Boise, ID- Released by (May 18, 2023) – With temperatures rising across the state, AAA is reminding drivers about the dangers of leaving children and pets in hot cars.
On average, a child dies every seven days from being left in a hot car, with many more emergencies and hospitalizations in addition to that number.
“A child’s body heats up 3 to 5 times faster than an adult’s, and the internal temperature of a car can increase by more than 20 degrees in as little as 10 minutes. That’s a recipe for disaster, especially during the summer,” says AAA Idaho spokesman Matthew Conde. “We urge parents to always bring their kids into a store. Even a quick errand can take longer than you think, especially if you’re distracted and in the comfort of an air-conditioned building.”
Heat fatalities can occur when the outside air temperature is 80 degrees Fahrenheit or less, even with the windows cracked and with the vehicle parked in the shade. Heatstroke begins when a child’s body temperature (and the inside temperature of the car) reach about 104 degrees, and death can occur around 107 degrees. Even in the course of several minutes, the inside of a car can turn deadly.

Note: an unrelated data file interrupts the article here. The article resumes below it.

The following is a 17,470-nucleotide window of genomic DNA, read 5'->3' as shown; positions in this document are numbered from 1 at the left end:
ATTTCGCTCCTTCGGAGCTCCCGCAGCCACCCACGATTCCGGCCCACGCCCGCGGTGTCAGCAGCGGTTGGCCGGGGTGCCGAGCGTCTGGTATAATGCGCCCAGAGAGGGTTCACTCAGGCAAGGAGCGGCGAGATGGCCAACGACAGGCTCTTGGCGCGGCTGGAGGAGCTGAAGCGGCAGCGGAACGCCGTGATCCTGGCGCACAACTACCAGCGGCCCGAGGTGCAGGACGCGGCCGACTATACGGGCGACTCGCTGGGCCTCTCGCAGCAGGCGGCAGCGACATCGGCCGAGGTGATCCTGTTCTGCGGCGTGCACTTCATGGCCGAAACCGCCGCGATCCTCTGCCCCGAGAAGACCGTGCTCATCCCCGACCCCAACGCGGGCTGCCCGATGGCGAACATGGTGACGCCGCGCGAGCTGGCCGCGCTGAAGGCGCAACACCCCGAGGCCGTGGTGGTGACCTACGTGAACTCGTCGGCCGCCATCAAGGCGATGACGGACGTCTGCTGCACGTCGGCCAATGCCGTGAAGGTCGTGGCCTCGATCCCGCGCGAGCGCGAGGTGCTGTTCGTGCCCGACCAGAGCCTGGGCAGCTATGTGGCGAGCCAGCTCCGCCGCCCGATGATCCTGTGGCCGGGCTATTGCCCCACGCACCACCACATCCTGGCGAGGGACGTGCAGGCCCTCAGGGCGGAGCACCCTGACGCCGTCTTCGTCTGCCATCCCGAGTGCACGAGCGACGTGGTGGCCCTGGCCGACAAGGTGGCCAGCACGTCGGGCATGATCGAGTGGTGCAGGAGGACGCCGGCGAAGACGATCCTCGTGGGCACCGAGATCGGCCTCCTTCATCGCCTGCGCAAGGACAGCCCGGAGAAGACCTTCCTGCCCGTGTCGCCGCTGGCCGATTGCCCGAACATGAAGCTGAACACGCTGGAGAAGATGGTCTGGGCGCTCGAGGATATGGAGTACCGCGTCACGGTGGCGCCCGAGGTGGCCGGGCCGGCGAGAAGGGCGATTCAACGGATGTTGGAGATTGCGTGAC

Here are some of AAA’s tips to prevent vehicular heatstroke:
- Never leave children or pets in a car, especially during the summer. Make alternate arrangements as needed.
- In many heat-related tragedies, the caregiver forgot that the child was in the car. Leave your phone in the back seat near the child – not only will you avoid dangerous distractions behind the wheel, but the reminder to look for your phone could save a life.
- Teach children how to unbuckle their car seat in an emergency, honk the horn, turn on emergency flashers or hazard lights, and how to unlock the front doors.
- Keep your vehicle locked at home, with key fobs placed far enough from your car that it can’t be opened by children who are hiding or playing.